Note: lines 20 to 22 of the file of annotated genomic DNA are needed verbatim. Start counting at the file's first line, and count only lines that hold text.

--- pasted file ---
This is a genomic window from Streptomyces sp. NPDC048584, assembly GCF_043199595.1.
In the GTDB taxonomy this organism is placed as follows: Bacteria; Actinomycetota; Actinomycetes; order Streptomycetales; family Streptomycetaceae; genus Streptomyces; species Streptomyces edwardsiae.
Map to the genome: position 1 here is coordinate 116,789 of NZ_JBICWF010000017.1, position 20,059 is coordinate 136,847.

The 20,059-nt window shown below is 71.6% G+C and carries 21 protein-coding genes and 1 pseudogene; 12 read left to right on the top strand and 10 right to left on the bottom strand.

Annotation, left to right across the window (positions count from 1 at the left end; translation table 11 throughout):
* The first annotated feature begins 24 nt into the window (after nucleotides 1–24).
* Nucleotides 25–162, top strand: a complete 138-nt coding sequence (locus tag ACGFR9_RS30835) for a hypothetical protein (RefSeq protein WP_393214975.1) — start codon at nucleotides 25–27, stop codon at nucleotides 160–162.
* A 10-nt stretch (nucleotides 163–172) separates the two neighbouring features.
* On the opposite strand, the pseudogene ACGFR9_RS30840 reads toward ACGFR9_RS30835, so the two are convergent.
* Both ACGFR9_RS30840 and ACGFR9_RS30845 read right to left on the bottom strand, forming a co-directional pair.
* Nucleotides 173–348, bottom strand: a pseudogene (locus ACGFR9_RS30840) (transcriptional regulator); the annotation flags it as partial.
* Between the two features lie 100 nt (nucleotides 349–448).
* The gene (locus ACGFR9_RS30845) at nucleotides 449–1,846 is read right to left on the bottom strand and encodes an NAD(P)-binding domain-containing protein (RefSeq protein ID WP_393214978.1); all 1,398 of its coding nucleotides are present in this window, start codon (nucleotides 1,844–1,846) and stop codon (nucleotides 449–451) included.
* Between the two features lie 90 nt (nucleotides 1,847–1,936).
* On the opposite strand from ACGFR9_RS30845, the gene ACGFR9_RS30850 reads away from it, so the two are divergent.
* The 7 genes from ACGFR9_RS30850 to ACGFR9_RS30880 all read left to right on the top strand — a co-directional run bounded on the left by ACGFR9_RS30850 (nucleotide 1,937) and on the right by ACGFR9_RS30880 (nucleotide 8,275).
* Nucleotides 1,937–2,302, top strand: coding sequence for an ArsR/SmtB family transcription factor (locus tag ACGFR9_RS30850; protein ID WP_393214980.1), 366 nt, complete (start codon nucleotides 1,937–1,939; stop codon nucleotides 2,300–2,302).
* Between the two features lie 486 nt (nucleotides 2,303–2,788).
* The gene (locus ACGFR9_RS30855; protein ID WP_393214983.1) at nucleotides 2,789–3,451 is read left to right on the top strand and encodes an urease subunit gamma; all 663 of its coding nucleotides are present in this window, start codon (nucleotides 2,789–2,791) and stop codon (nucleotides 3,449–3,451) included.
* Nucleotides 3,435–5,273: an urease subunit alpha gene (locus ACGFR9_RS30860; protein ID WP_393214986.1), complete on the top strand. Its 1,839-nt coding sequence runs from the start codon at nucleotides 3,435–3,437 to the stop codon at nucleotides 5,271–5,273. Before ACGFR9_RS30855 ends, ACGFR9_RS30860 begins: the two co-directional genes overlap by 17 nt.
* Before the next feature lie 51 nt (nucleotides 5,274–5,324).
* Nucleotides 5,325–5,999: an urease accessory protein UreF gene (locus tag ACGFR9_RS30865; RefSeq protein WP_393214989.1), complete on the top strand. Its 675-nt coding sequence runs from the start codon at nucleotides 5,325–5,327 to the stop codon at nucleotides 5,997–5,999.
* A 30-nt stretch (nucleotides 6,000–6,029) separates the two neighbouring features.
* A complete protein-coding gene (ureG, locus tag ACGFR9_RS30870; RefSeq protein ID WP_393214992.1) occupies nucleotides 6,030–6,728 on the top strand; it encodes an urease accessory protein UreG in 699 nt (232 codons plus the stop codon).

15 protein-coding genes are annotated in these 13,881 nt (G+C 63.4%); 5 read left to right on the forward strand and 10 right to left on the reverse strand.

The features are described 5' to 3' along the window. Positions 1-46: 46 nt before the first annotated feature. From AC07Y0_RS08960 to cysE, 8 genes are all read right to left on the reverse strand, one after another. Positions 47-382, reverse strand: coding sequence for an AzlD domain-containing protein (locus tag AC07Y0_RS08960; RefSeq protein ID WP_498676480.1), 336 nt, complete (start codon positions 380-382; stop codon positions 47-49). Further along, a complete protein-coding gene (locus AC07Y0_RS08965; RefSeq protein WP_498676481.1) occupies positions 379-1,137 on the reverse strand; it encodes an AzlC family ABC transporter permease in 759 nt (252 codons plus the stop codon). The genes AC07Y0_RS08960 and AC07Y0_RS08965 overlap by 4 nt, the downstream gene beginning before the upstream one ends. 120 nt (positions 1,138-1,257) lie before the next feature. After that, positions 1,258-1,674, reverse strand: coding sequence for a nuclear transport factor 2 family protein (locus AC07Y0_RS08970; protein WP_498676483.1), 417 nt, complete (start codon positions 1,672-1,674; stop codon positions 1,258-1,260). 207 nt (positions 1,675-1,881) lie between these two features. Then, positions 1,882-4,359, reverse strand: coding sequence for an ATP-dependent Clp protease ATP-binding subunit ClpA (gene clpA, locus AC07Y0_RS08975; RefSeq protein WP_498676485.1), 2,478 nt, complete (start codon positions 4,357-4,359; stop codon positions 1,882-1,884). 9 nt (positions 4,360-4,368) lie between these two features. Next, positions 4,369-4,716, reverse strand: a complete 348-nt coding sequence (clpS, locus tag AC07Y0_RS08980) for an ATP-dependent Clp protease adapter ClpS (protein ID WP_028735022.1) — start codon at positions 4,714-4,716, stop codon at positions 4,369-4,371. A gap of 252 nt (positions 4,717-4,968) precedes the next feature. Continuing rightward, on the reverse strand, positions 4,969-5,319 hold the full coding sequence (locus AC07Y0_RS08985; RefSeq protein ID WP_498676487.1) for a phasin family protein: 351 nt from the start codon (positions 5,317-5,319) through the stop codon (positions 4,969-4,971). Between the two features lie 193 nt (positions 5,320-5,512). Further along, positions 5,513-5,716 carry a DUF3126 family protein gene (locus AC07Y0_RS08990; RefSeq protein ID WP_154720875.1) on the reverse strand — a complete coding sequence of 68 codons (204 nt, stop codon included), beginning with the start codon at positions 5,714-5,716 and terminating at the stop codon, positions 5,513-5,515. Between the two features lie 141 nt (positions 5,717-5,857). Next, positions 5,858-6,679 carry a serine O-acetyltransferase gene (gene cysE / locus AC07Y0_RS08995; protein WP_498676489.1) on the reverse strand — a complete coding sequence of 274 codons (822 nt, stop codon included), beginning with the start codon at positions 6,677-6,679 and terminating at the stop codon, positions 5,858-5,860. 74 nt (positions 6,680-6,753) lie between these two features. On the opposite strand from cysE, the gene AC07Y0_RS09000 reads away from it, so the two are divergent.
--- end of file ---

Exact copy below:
* Nucleotides 3,435–5,273: an urease subunit alpha gene (locus ACGFR9_RS30860; protein ID WP_393214986.1), complete on the top strand. Its 1,839-nt coding sequence runs from the start codon at nucleotides 3,435–3,437 to the stop codon at nucleotides 5,271–5,273. Before ACGFR9_RS30855 ends, ACGFR9_RS30860 begins: the two co-directional genes overlap by 17 nt.
* Before the next feature lie 51 nt (nucleotides 5,274–5,324).
* Nucleotides 5,325–5,999: an urease accessory protein UreF gene (locus tag ACGFR9_RS30865; RefSeq protein WP_393214989.1), complete on the top strand. Its 675-nt coding sequence runs from the start codon at nucleotides 5,325–5,327 to the stop codon at nucleotides 5,997–5,999.